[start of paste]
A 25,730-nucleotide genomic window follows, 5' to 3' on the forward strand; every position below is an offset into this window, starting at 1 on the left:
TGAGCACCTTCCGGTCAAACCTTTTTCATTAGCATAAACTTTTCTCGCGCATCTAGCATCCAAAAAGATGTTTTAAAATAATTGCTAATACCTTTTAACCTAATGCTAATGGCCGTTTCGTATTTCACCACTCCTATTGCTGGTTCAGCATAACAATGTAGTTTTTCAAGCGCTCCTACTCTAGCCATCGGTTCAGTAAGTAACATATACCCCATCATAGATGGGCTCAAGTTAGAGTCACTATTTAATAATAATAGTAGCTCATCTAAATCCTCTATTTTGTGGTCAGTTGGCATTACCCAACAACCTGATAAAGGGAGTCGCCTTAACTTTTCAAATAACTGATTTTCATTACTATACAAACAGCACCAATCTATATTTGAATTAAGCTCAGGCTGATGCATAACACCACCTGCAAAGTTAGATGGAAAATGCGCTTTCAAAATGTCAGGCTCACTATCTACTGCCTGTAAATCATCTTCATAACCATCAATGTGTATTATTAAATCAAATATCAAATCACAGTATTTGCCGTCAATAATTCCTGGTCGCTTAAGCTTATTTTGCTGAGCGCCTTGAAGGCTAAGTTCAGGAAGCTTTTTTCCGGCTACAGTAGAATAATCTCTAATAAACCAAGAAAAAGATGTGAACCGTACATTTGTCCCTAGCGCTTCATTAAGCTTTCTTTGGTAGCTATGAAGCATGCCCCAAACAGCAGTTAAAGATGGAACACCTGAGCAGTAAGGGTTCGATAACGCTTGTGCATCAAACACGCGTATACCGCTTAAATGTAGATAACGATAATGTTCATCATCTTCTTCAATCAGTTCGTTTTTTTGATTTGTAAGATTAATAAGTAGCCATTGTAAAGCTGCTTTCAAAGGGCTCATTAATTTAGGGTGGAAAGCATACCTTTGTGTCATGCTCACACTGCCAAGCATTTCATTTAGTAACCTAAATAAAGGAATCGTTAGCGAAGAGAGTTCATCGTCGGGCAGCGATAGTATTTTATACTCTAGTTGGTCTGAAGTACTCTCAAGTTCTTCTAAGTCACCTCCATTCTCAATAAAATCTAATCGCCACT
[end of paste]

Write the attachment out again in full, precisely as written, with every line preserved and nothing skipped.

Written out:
A 25,730-nucleotide genomic window follows, 5' to 3' on the forward strand; every position below is an offset into this window, starting at 1 on the left:
TGAGCACCTTCCGGTCAAACCTTTTTCATTAGCATAAACTTTTCTCGCGCATCTAGCATCCAAAAAGATGTTTTAAAATAATTGCTAATACCTTTTAACCTAATGCTAATGGCCGTTTCGTATTTCACCACTCCTATTGCTGGTTCAGCATAACAATGTAGTTTTTCAAGCGCTCCTACTCTAGCCATCGGTTCAGTAAGTAACATATACCCCATCATAGATGGGCTCAAGTTAGAGTCACTATTTAATAATAATAGTAGCTCATCTAAATCCTCTATTTTGTGGTCAGTTGGCATTACCCAACAACCTGATAAAGGGAGTCGCCTTAACTTTTCAAATAACTGATTTTCATTACTATACAAACAGCACCAATCTATATTTGAATTAAGCTCAGGCTGATGCATAACACCACCTGCAAAGTTAGATGGAAAATGCGCTTTCAAAATGTCAGGCTCACTATCTACTGCCTGTAAATCATCTTCATAACCATCAATGTGTATTATTAAATCAAATATCAAATCACAGTATTTGCCGTCAATAATTCCTGGTCGCTTAAGCTTATTTTGCTGAGCGCCTTGAAGGCTAAGTTCAGGAAGCTTTTTTCCGGCTACAGTAGAATAATCTCTAATAAACCAAGAAAAAGATGTGAACCGTACATTTGTCCCTAGCGCTTCATTAAGCTTTCTTTGGTAGCTATGAAGCATGCCCCAAACAGCAGTTAAAGATGGAACACCTGAGCAGTAAGGGTTCGATAACGCTTGTGCATCAAACACGCGTATACCGCTTAAATGTAGATAACGATAATGTTCATCATCTTCTTCAATCAGTTCGTTTTTTTGATTTGTAAGATTAATAAGTAGCCATTGTAAAGCTGCTTTCAAAGGGCTCATTAATTTAGGGTGGAAAGCATACCTTTGTGTCATGCTCACACTGCCAAGCATTTCATTTAGTAACCTAAATAAAGGAATCGTTAGCGAAGAGAGTTCATCGTCGGGCAGCGATAGTATTTTATACTCTAGTTGGTCTGAAGTACTCTCAAGTTCTTCTAAGTCACCTCCATTCTCAATAAAATCTAATCGCCACT